"... under normal conditions, the last digits of the observed data can usually be considered as uniformly distributed random numbers. Failures or deliberate changes in the observation mechanism can be detected if particular digits occur more frequently than the others."
Below are the results of this "forensic" analysis for the three companies:
The enormous departure from a uniform distribution of final digits in conductivity measurements shown in two of these graphs raise serious concerns about the accuracy and reliability of these companies' reporting -- above and beyond the picture presented by the state of bumbling contractors who failed to meet the expectations of companies.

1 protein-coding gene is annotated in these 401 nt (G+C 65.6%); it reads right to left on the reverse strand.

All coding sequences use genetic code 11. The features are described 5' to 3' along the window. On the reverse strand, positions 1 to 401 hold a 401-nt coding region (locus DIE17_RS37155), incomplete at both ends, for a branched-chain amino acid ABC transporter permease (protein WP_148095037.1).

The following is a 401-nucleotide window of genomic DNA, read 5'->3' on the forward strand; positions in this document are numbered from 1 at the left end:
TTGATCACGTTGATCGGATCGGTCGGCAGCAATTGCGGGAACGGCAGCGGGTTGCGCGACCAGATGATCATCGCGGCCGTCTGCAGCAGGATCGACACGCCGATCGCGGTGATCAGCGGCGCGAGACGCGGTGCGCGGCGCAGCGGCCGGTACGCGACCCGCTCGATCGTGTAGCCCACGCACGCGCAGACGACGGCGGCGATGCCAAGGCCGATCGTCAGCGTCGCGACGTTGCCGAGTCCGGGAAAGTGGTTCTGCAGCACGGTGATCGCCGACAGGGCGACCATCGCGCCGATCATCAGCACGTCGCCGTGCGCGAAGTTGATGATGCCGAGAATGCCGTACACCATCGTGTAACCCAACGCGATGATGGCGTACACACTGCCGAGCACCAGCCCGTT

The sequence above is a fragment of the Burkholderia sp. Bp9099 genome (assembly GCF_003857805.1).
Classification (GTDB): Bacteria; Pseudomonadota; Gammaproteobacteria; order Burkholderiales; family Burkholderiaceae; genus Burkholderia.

Appalachian Voices and our allies have not yet made any accusations of intentional fraud based on this analysis of reported conductivity levels, but we are publishing these results now because they are a crucial piece of the puzzle for understanding the recent actions by the state of Kentucky. Moreover, as Appalachian Voices and the Waterkeeper Alliance recently said in our comments on EPA's guidance, the effectiveness of any action taken by the EPA will be seriously compromised (if not entirely undermined) if failures in the oversight of companies' self-reporting of water quality are not corrected.
(The photo above, by ChristopherM via Wikimedia Commons, shows the North Fork of the Kentucky River that flows past Hazard, Ky, where ICG is accused of dumping mine pollution in violation of the Clean Water Act.)